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Sustainable Seafood

Sustainable Seafood Guide

Find out which seafood is sustainable!

There's a lot of fish in the sea, but not all should end up on your plate! Learn which kinds of seafood were caught, farm-raised or harvested using environmentally sustainable practices.

Buy Ocean-friendly Seafood

Much of the public is unaware of the environmental damage caused by fishing practices. Overfishing, the removal of fish from the oceans faster than they can reproduce, is causing the depletion of certain types of fish around the world and threatening the availability of seafood. Non-ocean-friendly fishing practices are endangering "bycatch:" marine mammals, sea turtles and seabirds inadvertently caught in fishing nets and often left for dead. As if that isn't bad enough, fishing practices such as bottom trawling and dredging can damage marine habitats like coral reefs, rocky ridges, boulders and kelp forests.

Check the Seafood Watch Program

Don't worry, the solution isn't swearing off seafood. Become an informed consumer of seafood and know which types were fished with environmentally unsafe practices, and which are safe to buy. The Monterey Bay Aquarium has developed a website, the Seafood Watch site, to assist consumers in making these buying decisions. The site has current reports by the Conservation Alliance for Seafood Solutions, links to other reference resources and a search tool for locating information on seafood by species name. Consumers can access the Seafood Watch online.

The Monterey Bay Aquarium has also issued consumer wallet guides containing the latest information on seafood choices available in each state of the U.S. Items are rated as Best Choices, Good Alternatives or Avoid. Shoppers can download the card at www.montereybayaquarium.org

You can still find plenty of safe seafood choices with the help of the Monterey Bay Aquarium's Seafood Watch!


• Look for the "Fish Forever" Label

You can also look for a "Fish Forever" label on ocean-friendly seafood in markets, thanks to the Marine Stewardship Council. The council makes the judgment about a fishery's sustainability with three principles: the condition of the fish stock, the impact of the fishery on the marine ecosystem and the fishery management systems. To learn more about the council's standards, visit www.msc.org

If you want to do more to ensure future generations of sustainable seafood, you can start with local organizations like the Chesapeake Bay Foundation. The CBF was founded more than 40 years ago to improve water quality by reducing pollution, thus making the Bay a safer living environment for sea life. To find out what you can do, visit www.cbf.org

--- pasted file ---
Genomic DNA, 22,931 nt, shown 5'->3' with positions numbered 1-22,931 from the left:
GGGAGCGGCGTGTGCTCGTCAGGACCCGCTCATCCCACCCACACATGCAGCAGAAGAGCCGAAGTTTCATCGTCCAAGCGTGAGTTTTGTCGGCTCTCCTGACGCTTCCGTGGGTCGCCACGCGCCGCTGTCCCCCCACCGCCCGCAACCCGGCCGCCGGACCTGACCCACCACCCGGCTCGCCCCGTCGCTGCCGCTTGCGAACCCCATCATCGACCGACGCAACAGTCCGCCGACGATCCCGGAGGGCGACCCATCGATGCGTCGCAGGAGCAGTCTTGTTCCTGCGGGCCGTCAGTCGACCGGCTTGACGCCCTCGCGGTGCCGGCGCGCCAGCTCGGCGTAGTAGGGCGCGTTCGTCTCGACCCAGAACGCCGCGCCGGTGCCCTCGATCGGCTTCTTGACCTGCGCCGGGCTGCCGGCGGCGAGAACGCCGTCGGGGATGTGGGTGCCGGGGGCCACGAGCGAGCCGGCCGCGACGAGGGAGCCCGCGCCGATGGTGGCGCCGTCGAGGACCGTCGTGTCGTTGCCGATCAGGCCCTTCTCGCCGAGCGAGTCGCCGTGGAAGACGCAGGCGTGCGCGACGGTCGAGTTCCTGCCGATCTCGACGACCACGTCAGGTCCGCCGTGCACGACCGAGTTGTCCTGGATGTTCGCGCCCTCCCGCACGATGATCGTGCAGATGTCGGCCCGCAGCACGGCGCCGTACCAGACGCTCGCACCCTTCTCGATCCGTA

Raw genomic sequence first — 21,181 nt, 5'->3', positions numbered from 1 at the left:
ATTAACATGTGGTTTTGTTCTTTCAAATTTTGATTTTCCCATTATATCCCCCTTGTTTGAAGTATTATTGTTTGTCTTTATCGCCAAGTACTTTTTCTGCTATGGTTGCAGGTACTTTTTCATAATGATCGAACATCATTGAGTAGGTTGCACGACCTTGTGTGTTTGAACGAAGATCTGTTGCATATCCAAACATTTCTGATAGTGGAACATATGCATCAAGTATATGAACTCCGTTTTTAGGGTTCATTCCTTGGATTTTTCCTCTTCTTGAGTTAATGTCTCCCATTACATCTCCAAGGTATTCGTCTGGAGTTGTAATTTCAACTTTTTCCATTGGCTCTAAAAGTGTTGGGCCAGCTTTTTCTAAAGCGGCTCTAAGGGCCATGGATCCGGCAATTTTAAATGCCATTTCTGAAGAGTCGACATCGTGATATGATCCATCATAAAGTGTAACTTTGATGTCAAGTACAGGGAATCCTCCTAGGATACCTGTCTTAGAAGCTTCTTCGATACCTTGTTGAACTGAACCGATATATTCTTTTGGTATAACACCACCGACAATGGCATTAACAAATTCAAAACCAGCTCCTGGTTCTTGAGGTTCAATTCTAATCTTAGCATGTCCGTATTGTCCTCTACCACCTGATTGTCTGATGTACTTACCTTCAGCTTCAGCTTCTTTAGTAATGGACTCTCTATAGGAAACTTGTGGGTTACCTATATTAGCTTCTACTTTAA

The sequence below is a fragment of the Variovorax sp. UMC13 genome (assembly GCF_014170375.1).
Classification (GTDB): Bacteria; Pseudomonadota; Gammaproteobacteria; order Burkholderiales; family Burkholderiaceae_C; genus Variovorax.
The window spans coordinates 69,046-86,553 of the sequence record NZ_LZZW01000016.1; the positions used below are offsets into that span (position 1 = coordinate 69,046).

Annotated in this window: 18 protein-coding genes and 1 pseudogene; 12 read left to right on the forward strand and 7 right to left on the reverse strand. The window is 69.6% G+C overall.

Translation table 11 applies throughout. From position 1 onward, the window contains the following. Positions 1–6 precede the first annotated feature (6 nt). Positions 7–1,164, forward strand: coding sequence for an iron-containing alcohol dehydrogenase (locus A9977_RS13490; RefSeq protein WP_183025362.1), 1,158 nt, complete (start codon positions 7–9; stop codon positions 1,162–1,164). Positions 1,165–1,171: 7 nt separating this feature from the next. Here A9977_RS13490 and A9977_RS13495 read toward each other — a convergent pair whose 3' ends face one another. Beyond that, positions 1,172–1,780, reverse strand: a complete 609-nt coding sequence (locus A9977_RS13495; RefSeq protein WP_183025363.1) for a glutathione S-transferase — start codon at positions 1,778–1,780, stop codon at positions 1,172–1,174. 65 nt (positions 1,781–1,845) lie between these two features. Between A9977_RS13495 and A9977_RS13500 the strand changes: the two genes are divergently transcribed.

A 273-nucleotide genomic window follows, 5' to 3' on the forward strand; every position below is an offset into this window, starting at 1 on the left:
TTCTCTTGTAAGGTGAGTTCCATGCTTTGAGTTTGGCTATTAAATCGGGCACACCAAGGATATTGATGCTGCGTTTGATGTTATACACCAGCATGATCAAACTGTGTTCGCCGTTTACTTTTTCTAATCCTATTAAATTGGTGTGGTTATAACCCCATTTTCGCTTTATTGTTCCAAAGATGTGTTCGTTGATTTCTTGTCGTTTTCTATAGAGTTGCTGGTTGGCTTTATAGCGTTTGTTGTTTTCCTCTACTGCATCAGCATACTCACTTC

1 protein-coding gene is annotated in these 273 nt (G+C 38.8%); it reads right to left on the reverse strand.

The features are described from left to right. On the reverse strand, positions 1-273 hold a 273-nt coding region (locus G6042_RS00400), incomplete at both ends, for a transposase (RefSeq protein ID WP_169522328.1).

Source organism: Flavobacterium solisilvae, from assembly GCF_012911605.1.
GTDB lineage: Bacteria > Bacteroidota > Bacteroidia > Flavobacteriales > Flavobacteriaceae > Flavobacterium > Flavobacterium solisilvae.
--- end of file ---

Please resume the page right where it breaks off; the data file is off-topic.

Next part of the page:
Hopefully the next time you are craving a bite of Chilean seabass or Pacific red snapper, you'll think twice. They are on the lists of seafood to avoid, as well as most types of shark, orange roughy, farmed salmon and imported shrimp. Get the facts before you buy.

Know what to avoid — make sure you have all the facts before you buy seafood

Commit to Sustainable Seafood

SUSTAINABILITY OF VARIOUS FISH
Low Risk
Clams, mussels, abalone, oysters and bay scallops (farmed)
Alaska salmon (wild-caught)
Striped bass
Pacific cod, U.S. fisheries
Albacore tuna, U.S. or Canada
Catfish, U.S. (farmed)
Tilapia, Ecuador & U.S. (farmed)
King and Spanish mackerel (wild-caught)
Shrimp, U.S. (farmed)
California Spiny Lobster (wild-caught)
Dungeness, imitation, kona and stone crabs
Crawfish, U.S. (farmed)
Pacific halibut (wild-caught)
Rainbow trout (farmed)
Freshwater Coho salmon, U.S. (farmed)
Pacific sardines (wild-caught)
Atlantic mackerel, U.S. (wild-caught)
 
Some Problems
Mid-Atlantic Black seabass, U.S. (wild-caught)
Blue, snow, Jonah and king crabs
Mahi mahi, U.S.
Sea scallops
Squid
Tilapia (Asia)
Pacific soles (wild-caught)
Atlantic herring, U.S. (wild-caught)
Black, red and Hawaiian grouper
Caviar, Sturgeon, U.S. (farmed)
 
Abundant Problems
U.S. Atlantic, gag, snowy, Warsaw and yellowedge grouper
Orange roughy
Chilean seabass
Rockfish
Atlantic cod
Snappers
Shrimp, imported
Atlantic Salmon (farmed)
Atlantic halibut (wild-caught)
Freshwater eel (farmed)
Swordfish
Sharks
Caviar, Sturgeon, imported (wild-caught)
Bigeye, skipjack, yellowfin and blue-fin tuna
Atlantic flounders and soles (wild-caught)

 

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